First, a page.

10. ^ Lees (2007) p.32
  11. ^ C. Victor Bunderson, 'Dissertation: The Validity of the Herrmann Brain Dominance Instrument', published by Herrmann International, 1985
  12. ^ HBDI Services
  13. ^ Herrmann International web site
  14. ^ Herrmann Institute web site
  15. ^ a b c Hodgkinson and Sadler-Smith (2003) pp.1-2
  16. ^ Allinson & Hayes (1996) pp. 119–135.
  17. ^ Lees (2007) pp.20,32
  18. ^ Herrmann-Nehdi, Ann (2003) Coaching With Style
  19. ^ a b Hines (1985) p.1
  20. ^ Terence Hines (1987) p.600
  21. ^ Hines (1991) pp. 223–227
  22. ^ Hines (1987) p.603
  23. ^ McKean (1985) Discover pp.30-41.
  24. ^ Meneely and Portillo (2005) p.1
  • Allinson, C.W., & Hayes, J. (1996) 'Cognitive Style Index: A measure of intuition-analysis for organizational research', Journal of Management Studies, 33:1 January 1996
  • Bentley, Joanne and Hall, Pamela (2001) Learning Orientation Questionnaire correlation with the Herrmann Brain Dominance Instrument: A validity study Dissertation Abstracts International Section A: Humanities and Social Sciences, Vol 61(10-A), Apr 2001. pp. 3961.
  • Deardorff, Dale S. (2005) An exploratory case study of leadership influences on innovative culture: A descriptive study Dissertation Abstracts International: Section B: The Sciences and Engineering, Vol 66(4-B), 2005. pp. 2338.
  • DeWald, R. E. (1989). Relationships of MBTI types and HBDI preferences in a population of student program managers (Doctoral dissertation, Western Michigan University, 1989). Dissertation Abstracts International, 50(06), 2657B. (University Microfilms No. AAC89-21867)
  • Herrmann, Ned (1999) The Theory Behind the HBDI and Whole Brain Technology pdf
  • Hines, Terence (1991) 'The myth of right hemisphere creativity.' Journal of Creative Behavior, Vol 25(3), 1991. pp. 223–227.
  • Hines, Terence (1987) 'Left Brain/Right Brain Mythology and Implications for Management and Training', The Academy of Management Review, Vol. 12, No. 4, October 1987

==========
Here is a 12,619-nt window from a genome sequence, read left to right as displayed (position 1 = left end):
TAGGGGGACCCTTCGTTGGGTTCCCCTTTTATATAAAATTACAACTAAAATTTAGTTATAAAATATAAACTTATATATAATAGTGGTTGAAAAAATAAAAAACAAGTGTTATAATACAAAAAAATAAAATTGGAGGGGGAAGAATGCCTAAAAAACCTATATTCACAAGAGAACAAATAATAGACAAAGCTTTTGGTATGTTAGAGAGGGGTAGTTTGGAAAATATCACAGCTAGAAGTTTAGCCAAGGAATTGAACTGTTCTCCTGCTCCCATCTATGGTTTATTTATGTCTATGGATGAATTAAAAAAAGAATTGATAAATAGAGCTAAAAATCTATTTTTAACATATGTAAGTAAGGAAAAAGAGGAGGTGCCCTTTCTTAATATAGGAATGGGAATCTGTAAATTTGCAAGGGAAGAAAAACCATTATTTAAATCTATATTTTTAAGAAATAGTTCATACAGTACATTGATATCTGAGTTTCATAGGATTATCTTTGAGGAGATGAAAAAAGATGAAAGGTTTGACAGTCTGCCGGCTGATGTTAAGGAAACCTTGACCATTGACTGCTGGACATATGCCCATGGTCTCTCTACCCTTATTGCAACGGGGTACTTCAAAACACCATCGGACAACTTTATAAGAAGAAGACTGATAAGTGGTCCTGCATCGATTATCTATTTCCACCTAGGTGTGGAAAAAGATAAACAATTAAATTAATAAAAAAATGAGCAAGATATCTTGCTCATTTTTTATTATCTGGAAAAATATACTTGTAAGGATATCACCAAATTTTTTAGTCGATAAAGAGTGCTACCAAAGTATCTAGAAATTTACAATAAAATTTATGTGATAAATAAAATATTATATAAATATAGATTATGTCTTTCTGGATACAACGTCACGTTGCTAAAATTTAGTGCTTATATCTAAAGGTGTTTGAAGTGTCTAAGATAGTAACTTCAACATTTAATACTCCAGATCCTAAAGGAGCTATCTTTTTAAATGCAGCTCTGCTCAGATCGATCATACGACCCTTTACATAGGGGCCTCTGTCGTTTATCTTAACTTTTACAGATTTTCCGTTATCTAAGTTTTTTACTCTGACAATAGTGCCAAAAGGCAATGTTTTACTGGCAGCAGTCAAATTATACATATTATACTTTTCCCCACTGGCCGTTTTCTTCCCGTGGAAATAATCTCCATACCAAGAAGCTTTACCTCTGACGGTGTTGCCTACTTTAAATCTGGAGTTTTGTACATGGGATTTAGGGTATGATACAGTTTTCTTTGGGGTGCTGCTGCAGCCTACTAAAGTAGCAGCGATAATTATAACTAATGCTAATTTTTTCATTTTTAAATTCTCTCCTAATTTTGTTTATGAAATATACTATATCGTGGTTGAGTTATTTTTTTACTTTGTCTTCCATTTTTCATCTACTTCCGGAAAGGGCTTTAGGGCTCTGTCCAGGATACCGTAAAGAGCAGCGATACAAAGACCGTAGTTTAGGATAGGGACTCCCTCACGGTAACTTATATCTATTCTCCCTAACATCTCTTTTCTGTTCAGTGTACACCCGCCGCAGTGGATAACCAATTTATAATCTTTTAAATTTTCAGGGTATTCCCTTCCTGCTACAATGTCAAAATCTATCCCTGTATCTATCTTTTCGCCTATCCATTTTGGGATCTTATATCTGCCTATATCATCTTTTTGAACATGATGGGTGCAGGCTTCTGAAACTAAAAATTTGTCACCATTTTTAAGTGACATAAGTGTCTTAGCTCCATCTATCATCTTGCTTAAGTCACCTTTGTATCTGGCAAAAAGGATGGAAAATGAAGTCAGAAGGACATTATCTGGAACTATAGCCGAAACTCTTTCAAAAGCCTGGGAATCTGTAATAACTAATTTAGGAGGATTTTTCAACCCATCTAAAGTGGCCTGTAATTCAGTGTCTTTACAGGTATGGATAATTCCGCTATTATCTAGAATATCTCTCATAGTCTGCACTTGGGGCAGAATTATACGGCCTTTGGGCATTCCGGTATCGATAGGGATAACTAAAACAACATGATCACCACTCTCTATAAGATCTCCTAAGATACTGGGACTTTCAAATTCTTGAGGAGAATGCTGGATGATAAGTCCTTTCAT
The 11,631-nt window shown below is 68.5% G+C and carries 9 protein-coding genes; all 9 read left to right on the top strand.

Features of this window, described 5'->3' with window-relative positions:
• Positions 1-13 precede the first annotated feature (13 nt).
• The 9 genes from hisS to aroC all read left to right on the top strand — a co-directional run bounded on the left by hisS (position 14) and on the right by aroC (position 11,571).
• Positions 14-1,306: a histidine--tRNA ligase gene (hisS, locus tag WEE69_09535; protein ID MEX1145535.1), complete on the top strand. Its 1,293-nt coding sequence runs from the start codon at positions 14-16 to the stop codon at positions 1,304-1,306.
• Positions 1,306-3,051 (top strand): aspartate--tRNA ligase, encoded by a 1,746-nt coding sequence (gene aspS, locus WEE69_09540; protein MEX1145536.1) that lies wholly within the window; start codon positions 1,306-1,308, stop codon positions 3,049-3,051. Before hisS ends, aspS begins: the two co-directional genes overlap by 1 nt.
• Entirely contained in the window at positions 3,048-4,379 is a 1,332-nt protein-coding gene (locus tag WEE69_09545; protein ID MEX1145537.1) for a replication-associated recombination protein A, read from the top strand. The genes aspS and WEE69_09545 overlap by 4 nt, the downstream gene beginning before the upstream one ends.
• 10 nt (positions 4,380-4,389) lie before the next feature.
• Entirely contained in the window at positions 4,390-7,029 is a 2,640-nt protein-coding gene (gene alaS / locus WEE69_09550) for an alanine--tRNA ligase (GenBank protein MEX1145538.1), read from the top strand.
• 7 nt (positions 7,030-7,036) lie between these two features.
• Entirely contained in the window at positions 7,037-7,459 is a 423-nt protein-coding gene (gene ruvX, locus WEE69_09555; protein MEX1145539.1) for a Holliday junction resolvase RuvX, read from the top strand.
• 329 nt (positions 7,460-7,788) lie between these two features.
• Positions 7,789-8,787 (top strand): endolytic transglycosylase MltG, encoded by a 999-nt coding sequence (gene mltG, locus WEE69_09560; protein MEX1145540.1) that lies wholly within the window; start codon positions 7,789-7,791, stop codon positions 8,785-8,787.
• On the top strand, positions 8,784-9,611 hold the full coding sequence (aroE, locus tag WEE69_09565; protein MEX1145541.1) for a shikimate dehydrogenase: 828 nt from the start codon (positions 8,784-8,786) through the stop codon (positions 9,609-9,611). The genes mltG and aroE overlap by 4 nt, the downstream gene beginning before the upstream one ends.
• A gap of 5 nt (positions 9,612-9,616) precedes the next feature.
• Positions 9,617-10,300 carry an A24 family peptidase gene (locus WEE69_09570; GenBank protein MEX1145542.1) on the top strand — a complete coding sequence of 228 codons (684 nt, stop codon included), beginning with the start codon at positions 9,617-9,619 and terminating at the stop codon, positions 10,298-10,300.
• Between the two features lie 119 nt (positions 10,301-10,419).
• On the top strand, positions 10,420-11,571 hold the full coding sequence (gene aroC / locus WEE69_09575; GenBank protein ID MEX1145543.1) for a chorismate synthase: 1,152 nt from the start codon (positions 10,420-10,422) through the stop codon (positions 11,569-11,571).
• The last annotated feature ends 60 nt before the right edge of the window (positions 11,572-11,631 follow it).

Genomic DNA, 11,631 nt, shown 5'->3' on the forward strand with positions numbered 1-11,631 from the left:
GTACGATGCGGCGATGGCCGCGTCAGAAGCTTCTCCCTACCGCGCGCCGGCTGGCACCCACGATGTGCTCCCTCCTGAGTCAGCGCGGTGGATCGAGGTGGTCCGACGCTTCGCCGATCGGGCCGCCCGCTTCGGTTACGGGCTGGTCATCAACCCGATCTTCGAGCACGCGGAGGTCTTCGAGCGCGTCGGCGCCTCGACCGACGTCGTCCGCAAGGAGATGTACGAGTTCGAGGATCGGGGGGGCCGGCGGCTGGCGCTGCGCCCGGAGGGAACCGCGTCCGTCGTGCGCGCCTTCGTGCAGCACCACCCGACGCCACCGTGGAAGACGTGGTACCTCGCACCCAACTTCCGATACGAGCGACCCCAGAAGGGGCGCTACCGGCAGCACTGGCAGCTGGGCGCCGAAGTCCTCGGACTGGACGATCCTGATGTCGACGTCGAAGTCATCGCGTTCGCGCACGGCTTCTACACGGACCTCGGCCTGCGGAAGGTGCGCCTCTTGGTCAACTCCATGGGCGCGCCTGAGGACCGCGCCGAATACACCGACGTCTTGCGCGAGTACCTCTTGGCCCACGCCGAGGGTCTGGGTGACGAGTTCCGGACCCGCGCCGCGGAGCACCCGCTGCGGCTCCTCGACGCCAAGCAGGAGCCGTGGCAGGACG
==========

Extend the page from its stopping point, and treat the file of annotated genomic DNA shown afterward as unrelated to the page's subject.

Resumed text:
• Hines, Terence (1985) 'Left brain, right brain: Who's on first?' Training & Development Journal, Vol 39(11), Nov 1985. pp. 32–34. [Journal Article]
  • Hodgkinson, Gerard P., and Sadler-Smith, Eugene (2003) Complex or unitary? A critique and empirical re-assessment of the Allinson-Hayes Cognitive Style Index., Journal of Occupational and Organizational Psychology, 09631798, 20030601, Vol. 76, Issue 2
  • Holland, Paul W. and Wainer, Howard (1993) Differential Item Functioning ISDN 0-80580-972-4
  • Krause, M. G. (1987, June). A comparison of the MBTI and the Herrmann Participant Survey. Handout from presentation at APT-VII, the Seventh Biennial International Conference of the Association for Psychological Type, Gainesville, FL.
  • Lees, Jared A. (2007) Differential Item Functioning Analysis of the Herrmann Brain Dominance Instrument Masters Thesis, Brigham Young University - pdf
  • McKean, K. (1985) 'Of two minds: Selling the right brain.', Discover, 6(4), pp. 30–41.
  • Meneely, Jason; and Portillo, Margaret; (2005) The Adaptable Mind in Design: Relating Personality, Cognitive Style, and Creative Performance. Creativity Research Journal, Vol 17(2-3), 2005. pp. 155–166. [Journal Article]
  • Wilson, Dennis H. (2007) A comparison of the Herrmann Brain Dominance Instrument(TM) and the extended DISCMRTM behavior profiling tool: An attempt to create a more discerning management perspective. Dissertation Abstracts International Section A: Humanities and Social Sciences, Vol 68(3-A). pp. 1079.

Further reading[edit]